Travel Day made the top 50 movie blogs in 2010's MovieMaker magazine survey. It now has readers in the US, Canada, Great Britain, Ukraine, Russia, France, India, Moldova and Romania. Thanks to all of you for hanging with us.
I have worked in film and television for well over thirty years and in practically every aspect of the business from soundman to news cameraman,commercial writer, director and producer and screenwriter.
I have 20 movie credits as writer and about 30 hours of episodic. Credits can be seen under Materials on the left side of the blog.
Now in 2015 this blog started in 2009 as a real-time journal of the making of an independent feature film entitled Travel Day, but the project fell through but was optioned last year.
One of the best blogs was when I worked on a TV series blog entitled "Living in Heaven, Working in Hell" about a TV series that was a disaster. It started March 15, 2010 . Click below to the 2010 blogs
I will regularly post new blogs on Mondays and sometimes Fridays.
"Reading your blog on indie films makes me want to make one"
"Nice balance between business and artistic sense"
"Don't usually read blogs, I took the time, interesting, you're willing to go out on a limb"
"I'm on the verge of tears after reading that, Jim"
"You brought us into the passenger van, we're there"
Best blogs by readership
The Writer/Producer, the Director & the Big Breakup
An angel appears
Where are we now?
Monday, March 13, 2017
Sorry Jim... maybe.
Well, my shot at a Lifetime movie from producer "A" looks dead.
I wrote a few ideas into half pages and got reasonable comments but at the last ideas, no answers were returned. Now maybe they lost my ideas or passed them on to someone else.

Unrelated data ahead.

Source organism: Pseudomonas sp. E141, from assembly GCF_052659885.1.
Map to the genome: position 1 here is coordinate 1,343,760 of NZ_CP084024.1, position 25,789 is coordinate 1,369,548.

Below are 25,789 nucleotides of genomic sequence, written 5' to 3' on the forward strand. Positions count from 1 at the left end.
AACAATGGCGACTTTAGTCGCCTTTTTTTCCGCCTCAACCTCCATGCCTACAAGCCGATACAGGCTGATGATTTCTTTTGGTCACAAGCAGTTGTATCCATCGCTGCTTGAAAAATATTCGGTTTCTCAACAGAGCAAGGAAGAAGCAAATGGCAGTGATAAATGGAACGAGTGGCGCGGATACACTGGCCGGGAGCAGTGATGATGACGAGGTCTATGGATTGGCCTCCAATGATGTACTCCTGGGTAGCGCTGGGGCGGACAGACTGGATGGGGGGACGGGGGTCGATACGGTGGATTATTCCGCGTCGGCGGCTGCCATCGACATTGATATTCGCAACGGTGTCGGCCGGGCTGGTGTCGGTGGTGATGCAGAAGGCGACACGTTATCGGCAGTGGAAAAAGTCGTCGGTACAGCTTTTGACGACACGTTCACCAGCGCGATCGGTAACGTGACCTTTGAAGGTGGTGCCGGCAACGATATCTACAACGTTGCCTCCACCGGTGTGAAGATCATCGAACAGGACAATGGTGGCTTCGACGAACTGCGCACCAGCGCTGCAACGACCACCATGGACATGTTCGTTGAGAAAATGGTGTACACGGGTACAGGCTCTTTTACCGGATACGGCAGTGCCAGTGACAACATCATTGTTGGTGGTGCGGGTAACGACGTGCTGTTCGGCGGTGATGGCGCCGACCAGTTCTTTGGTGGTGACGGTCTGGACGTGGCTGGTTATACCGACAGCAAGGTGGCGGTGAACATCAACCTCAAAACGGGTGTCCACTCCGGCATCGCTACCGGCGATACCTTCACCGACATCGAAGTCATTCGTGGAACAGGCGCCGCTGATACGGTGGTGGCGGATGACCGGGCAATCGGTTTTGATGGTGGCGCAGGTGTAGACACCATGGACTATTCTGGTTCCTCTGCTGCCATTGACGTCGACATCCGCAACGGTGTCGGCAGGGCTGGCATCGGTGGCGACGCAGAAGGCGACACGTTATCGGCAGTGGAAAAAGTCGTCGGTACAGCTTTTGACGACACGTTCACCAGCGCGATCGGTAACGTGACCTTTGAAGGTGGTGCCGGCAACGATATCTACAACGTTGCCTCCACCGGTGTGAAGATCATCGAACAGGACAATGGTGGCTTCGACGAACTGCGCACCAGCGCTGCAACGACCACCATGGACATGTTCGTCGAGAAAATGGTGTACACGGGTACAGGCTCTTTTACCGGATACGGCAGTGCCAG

This isn't really that bad as I can send my ideas around to other producers, as far as I know, probably a dozen more who want to do Lifetime movies for incredibly cheap costs. I've heard some of them are made for $350,000.
Not WGA wages.
I've even heard a script can be sold for $1500.
So where am I?
I'm not really sure if I'm out, but at any rate I can't wait to see my last ideas read. But that's a whole other story. This goes back to 2008 where those of us who made TV movies to anywhere from $3 million up to $8-10 million.
Those were the days.
But it all crashed in 2008 when Survivor appeared a few years before and showed that networks could make TV shows for far less cost than having to get actors who eventually become very expensive.
And writers got around $38,000 or so in those hefty days. Even more if they were showrunners.
All of this was thrown into the garbage and we even had two celebrations at the Roosevelt Hotel on Hollywood Blvd and where the first Academy Awards occured.
But this time it was known as "the death of the TV movie".
But thanks to Hallmark and Lifetime.
My last TV movie (to date) was in 2010 and to Hallmark and since then a lot of options from producers who were also trying to get money for anything.
That "anything" turned out to be digital products and where film finally died (except to Martin Scorcese and a few others). Digital production was and is faster and for that period from 2008 up to 2010 the only TV movies came from Hallmark and Lifetime. BTW my first script sale was to Lifetime in 1989. It was made in a rush in two weeks, shot in Toronto for scale WGC rates, around $28,000 or so. But then came Netflix. But that's a whole other story.